“More realistically, in today’s world,” says Reiss, “we might take guidance from the Consumer Financial Protection Bureau (CFPB) which advises against having a DTI ratio of greater than 43 percent. If it creeps higher than that, you might have trouble paying for other important things like rent, food and clothing.”

“Requirements vary but usually if you can stay below a 33 percent debt-to-income ratio, you’re fine,” says Detweiler. “Some lenders will lend up to a 50 percent debt ratio, but the interest rate may be higher since that represents a higher risk.”

For Larry, the guy in our previous example, a 33 percent DTI would mean keeping his monthly debt obligations to $1650.

Let’s go back to that 43 percent number that Reiss mentioned because it isn’t just an arbitrary number. 43 percent DTI is the highest ratio that borrower can have and still receive a “Qualified Mortgage.”

Kafka and the CFPB

photo by Ferran Cornellà

Statue of Franz Kafka by Jaroslav Rona

The Hill published my latest column, The CFPB Is a Champion for Americans Across The Country. It opens,

Republicans like Sen. Ted Cruz (R-Texas) have been arguing that consumers should be freed from the Consumer Financial Protection Bureau’s “regulatory blockades and financial activism.” House Financial Services Committee Chairman Jeb Hensarling (R-Texas) accuses the CFPB of engaging in “financial shakedowns” of lenders. These accusations are weighty.

But let’s take a look at the types of behaviors consumers are facing from those put-upon lenders. A recent decision in federal bankruptcy court, Sundquist v. Bank of America, shows how consumers can be treated by them. You can tell from the first two sentences of the judge’s opinion that it goes poorly for the consumers: “Franz Kafka lives. This automatic stay violation case reveals that he works at Bank of America.”

The judge continues, “The mirage of promised mortgage modification lured the plaintiff debtors into a Kafka-esque nightmare of stay-violating foreclosure and unlawful detainer, tardy foreclosure rescission kept secret for months, home looted while the debtors were dispossessed, emotional distress, lost income, apparent heart attack, suicide attempt, and post-traumatic stress disorder, for all of which Bank of America disclaims responsibility.”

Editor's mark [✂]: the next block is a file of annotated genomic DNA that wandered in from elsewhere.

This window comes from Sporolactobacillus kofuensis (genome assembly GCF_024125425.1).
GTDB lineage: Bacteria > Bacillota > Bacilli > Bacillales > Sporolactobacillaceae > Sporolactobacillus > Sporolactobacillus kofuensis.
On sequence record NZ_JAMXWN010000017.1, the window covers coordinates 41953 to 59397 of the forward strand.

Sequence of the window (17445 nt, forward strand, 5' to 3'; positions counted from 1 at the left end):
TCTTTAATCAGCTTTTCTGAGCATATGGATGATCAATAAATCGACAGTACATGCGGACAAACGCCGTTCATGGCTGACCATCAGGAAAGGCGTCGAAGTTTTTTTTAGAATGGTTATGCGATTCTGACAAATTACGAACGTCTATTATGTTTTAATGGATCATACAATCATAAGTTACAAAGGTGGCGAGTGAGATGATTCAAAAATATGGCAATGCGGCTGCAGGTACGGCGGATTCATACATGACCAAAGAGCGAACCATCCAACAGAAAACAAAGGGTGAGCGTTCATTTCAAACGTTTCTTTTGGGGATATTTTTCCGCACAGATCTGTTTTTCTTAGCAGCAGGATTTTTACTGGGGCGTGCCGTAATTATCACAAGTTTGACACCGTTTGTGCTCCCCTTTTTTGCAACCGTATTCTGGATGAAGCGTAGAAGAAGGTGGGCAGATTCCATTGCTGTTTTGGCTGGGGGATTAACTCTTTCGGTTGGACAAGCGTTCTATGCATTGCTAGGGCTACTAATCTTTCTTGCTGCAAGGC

Homeowners who reads this opinion will feel a pit in their stomachs, knowing that if they were in the Sundquists’ shoes they would also tremble with rage and fear from the way Bank of America treated them: 20 or so loan modification requests or supplements were “lost;” declared insufficient, incomplete or stale; or denied with no clear explanation.

Over the years, I have documented similar cases on REFinBlog.com. In U.S. Bank, N.A. v. David Sawyer et al., the Maine Supreme Judicial Court documented how loan servicers demanded various documents which were provided numerous times over the course of four court-ordered mediations and how the servicers made numerous promises about modifications that they did not keep. In Federal National Mortgage Assoc. v. Singer, the court documents the multiple delays and misrepresentations that the lender’s agents made to the homeowners.

The good news is that in those three cases, judges punished the servicers and lenders for their pattern of Kafka-esque abuse of the homeowners. Indeed, the Sundquist judge fined Bank of America a whopping $45 million to send it a message about its horrible treatment of borrowers.

But a fairy tale ending for a handful of borrowers who are lucky enough to have a good lawyer with the resources to fully litigate one of these crazy cases is not a solution for the thousands upon thousands of borrowers who had to give up because they did not have the resources, patience, or mental fortitude to take on big lenders who were happy to drag these matters on for years and years through court proceeding after court proceeding.

What homeowners need is a champion that will stand up for all of them, one that will create fair procedures that govern the origination and servicing of mortgages, one that will enforce those procedures, and one that will study and monitor the mortgage market to ensure that new forms of predatory behavior do not have the opportunity to take root. This is just what the Consumer Financial Protection Bureau has done. It has promulgated the qualified mortgage and ability-to-repay rules and has worked to ensure that lenders comply with them.

Kafka himself said that it was “the blend of absurd, surreal and mundane which gave rise to the adjective ‘kafkaesque.’” Most certainly that is the experience of borrowers like the Sundquists as they jump through hoop after hoop only to be told to jump once again, higher this time.

When we read a book like Kafka’s The Trial, we are left with a sense of dislocation. What if the world was the way Kafka described it to be? But if we go through an experience like the Sundquists’, it is so much worse. It turns out that an actor in the real world is insidiously working to destroy us, bit by bit.

The occasional win in court won’t save the vast majority of homeowners from abusive lending practices. A regulator like the Consumer Financial Protection Bureau can. And in fact it does.